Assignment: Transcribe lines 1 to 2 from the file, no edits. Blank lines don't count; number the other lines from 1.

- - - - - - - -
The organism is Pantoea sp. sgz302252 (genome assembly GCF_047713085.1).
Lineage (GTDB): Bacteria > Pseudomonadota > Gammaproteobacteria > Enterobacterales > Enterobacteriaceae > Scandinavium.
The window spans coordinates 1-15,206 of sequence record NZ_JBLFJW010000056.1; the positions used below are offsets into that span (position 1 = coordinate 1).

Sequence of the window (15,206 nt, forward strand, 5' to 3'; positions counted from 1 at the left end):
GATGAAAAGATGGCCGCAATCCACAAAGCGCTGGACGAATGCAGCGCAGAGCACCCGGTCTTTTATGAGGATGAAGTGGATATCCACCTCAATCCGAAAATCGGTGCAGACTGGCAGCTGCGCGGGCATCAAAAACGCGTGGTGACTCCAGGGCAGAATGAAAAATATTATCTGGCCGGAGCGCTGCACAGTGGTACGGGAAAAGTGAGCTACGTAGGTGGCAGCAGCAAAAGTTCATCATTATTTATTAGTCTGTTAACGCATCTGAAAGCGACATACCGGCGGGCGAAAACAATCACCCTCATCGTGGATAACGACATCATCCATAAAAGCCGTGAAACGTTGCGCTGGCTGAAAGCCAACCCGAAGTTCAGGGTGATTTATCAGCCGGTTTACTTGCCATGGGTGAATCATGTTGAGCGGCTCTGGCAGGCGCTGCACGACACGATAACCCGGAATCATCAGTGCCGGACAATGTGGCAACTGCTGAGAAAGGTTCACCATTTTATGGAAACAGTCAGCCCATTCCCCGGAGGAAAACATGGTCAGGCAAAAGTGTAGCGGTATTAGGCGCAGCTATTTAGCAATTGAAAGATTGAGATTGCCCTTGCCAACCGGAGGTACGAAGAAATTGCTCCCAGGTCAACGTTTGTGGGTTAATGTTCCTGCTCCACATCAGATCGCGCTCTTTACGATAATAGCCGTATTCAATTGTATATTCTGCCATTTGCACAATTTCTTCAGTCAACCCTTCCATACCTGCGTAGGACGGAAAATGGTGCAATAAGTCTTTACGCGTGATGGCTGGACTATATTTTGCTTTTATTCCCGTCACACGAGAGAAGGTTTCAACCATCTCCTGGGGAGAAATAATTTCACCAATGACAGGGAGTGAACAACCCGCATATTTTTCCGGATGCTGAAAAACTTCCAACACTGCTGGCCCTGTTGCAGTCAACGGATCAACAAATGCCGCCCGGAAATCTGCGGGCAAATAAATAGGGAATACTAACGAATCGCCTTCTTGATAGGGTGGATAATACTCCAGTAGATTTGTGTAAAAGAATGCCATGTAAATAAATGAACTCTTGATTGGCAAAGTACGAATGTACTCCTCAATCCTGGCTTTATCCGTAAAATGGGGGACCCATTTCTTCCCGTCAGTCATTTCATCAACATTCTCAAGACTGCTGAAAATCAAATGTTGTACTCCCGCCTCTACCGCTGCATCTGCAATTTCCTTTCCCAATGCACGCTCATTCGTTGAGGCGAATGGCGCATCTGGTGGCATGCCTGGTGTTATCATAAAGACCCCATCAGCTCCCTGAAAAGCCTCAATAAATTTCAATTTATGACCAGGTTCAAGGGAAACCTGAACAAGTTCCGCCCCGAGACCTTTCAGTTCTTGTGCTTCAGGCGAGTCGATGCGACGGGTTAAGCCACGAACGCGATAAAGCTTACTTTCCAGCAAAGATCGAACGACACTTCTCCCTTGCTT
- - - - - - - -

The organism is Pantoea sp. sgz302252 (genome assembly GCF_047713085.1).
Lineage (GTDB): Bacteria > Pseudomonadota > Gammaproteobacteria > Enterobacterales > Enterobacteriaceae > Scandinavium.